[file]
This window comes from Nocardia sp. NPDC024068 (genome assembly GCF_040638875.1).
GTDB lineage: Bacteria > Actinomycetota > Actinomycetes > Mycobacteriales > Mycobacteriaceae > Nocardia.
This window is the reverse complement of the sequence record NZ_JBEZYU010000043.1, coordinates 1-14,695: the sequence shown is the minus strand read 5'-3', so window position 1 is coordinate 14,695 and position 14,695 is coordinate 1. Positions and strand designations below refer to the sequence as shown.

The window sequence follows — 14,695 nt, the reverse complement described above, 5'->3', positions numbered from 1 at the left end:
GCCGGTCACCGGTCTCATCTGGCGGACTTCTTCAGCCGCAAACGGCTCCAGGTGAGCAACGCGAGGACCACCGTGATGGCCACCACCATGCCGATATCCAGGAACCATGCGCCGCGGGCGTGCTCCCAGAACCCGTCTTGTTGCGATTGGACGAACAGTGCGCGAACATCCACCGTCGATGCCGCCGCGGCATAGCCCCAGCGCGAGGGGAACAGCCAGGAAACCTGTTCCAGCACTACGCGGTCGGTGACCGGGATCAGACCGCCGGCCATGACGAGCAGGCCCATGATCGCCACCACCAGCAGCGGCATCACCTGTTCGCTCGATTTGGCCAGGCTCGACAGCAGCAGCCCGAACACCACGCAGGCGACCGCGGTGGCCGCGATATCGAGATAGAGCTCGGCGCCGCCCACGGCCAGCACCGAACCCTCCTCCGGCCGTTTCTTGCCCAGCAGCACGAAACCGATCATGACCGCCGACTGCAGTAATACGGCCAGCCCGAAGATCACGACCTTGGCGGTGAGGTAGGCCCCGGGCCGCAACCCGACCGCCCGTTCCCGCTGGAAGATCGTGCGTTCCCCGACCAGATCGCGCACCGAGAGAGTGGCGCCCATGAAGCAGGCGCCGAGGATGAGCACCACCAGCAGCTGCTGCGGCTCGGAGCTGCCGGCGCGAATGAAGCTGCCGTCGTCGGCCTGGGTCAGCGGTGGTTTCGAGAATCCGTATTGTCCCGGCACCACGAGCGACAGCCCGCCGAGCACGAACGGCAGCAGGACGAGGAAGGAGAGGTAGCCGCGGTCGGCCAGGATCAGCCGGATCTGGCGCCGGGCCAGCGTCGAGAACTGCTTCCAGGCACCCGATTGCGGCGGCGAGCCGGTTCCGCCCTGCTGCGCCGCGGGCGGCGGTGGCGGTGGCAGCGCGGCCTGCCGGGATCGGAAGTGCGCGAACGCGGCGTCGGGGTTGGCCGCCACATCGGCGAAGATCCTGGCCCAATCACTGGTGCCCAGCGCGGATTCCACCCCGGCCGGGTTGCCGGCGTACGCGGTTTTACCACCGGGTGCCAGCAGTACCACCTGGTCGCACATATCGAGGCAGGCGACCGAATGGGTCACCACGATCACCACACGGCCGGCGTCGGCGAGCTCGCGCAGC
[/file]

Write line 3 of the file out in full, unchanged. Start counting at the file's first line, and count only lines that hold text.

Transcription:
This window is the reverse complement of the sequence record NZ_JBEZYU010000043.1, coordinates 1-14,695: the sequence shown is the minus strand read 5'-3', so window position 1 is coordinate 14,695 and position 14,695 is coordinate 1. Positions and strand designations below refer to the sequence as shown.